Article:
May 30, 2014

TSG IntelBrief: When a Victory Isn’t a Win: Egypt’s Presidential Election

• Despite an extended voting period and a holiday to encourage voting, the turnout of Egypt’s presidential election was between 15%-46%, a troubling sign of pubic apathy and concern about Egypt’s future

• Former Defense Minister Abdul Fattah al-Sisi, who deposed the last elected president, Muhammad Morsi, is on track to garner over 93% of the votes, another troubling sign of a nascent democracy without viable opposition and coalitions

• Egypt faces a trio of worrisome and rising trends—economic pressures, violent extremism, and public apathy—that the newly elected president lacks a mandate or detailed program to address.

It’s a bad sign when a 93% electoral victory isn’t considered a win. As expected, former Defense Minister and current acting president Abdul Fattah Sa’id Husayn al-Sisi won Egypt’s presidential election this week. Somewhat less expected, his rival, Hamdin Sabahi, received essentially the same amount of votes deemed fraudulent (defaced protest ballets) . But unexpected was the dismal turnout in the face of strenuous government efforts to push up the vote total and claim a mandate. The rate of participation varies wildly, from 15%-47%, but even the higher (and dubious) number is well below the government’s hopes for a strong show of support. The Egyptian government not only extended voting by a day but it also created a government holiday to further encourage participation. And still, even the highest turnout estimate is below the 52% participation in the election that brought former President Muhammad Morsi to power, however briefly.

The diminished turnout is more than a source of wounded pride for the newly elected al-Sisi. It may represent doubt that al-Sisi can turn Egypt around from its current path of dangerously slow economic growth and increasing levels of violence.

Al-Sisi has received substantial financial support from patrons such as Saudi Arabia and the United Arab Emirates, but Egypt must still work to improve and develop its economy. Al-Sisi ran a campaign that featured a vague public persona, as a stabilizing force needed for a country tired of a still-sputtering revolution. He provided no details as to how he would steady not only Egypt’s economy but also its rising tensions with violent extremist groups based in the Sinai and striking in Cairo and other urban areas.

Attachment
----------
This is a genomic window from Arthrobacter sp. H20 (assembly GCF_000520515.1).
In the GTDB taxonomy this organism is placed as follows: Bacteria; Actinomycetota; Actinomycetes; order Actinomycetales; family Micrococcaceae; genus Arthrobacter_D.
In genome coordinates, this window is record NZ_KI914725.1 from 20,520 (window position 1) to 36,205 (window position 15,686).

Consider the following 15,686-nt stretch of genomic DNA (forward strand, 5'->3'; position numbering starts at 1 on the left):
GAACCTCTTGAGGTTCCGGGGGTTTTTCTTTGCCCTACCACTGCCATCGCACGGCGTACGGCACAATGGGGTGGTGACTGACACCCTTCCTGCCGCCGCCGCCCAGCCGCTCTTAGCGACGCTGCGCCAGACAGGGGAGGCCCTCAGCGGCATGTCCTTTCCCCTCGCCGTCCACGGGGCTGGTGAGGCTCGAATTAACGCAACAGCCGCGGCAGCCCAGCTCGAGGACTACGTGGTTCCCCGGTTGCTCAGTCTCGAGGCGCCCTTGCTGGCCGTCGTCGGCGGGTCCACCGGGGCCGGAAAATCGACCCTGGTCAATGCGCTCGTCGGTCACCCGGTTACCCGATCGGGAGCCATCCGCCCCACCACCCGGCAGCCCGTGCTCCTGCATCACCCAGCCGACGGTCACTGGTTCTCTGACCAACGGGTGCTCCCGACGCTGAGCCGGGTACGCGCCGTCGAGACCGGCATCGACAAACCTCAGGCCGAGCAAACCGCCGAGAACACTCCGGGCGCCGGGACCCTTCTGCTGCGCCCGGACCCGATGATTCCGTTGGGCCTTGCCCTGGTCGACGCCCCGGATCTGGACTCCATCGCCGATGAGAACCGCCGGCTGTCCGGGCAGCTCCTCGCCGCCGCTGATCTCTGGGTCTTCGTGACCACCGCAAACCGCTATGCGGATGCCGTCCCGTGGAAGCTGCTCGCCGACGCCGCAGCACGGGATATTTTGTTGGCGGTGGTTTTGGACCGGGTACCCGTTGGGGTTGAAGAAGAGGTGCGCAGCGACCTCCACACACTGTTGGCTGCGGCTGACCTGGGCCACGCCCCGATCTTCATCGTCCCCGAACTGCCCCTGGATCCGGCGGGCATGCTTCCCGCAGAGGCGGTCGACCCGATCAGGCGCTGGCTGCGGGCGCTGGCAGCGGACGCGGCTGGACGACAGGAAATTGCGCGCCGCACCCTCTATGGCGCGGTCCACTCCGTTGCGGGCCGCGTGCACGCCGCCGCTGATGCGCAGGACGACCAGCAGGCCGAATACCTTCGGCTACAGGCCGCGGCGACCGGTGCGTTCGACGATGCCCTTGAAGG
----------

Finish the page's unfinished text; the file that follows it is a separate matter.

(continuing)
Al-Sisi obviously has meaningful public support—with preliminary tallies showing he will receive over 4.2 million votes to Sabahi’s 133,000—but not in the amount he likely assumed, given the relatively broad support for Morsi’s 2013 removal and the genuine support for the initial calm al-Sisi provided. Reputation-based support has a shorter shelf life than al-Sisi might have counted on, leading to low turnout. Furthermore, the lack of a credible political rivals makes more challenging an accurate assessment of al-Sisi’s true support.

It is also difficult to accurately assess Egyptians’ true sentiment regarding the once-and-now-again banned Muslim Brotherhood, given the crackdown on the group and its supporters. The low turnout, helped by MB’s call for a boycott, suggests there is some meaningful public support for the group despite its fall from power.

In this respect, Egypt is not alone in this incongruous backing of both a relatively secular strong man and a religious framework for governance. Egyptians might prefer the short-term stability of al-Sisi but that preference is not an actual choice, which is consistent with the lack of credible opposition and the outright banning of the party of the last government. The same can be said for Libya. Both countries are riven with tensions between the need for true reform and development—which creates an atmosphere of chaos, to say the least—and the need for stability, which can stifle true reform and development if applied too heavily.

It remains to be seen whether al-Sisi can generate an effective government given the absence of broad support, and what he will or can do to move Egypt away from revolt and towards progress. Al-Sisi’s support comes from the military, the enduring Egyptian institution, which bodes poorly for the chances of true economic reform given the military’s control of the hidden economy. Any moves he makes will need the support of the very people he will need to diminish, hardly a recipe for sweeping reform.

Al-Sisi will also need to balance the public’s desire for some level of religious governance with the government’s need to avoid another MB-styled debacle. Morsi’s government was so ineffective that it alienated a broad segment of ostensibly reliable supporters, but those constituents and their demands remain, just without a party or a candidate. Al-Sisi will also need to avoid unflattering comparisons with former president and deposed dictator Hosni Mubarak, while managing to maintain a semblance of stability through aggressive but selective action against violence extremism. The challenges of leading Egypt out of its morass are significant enough without lack of public support further complicating matters.



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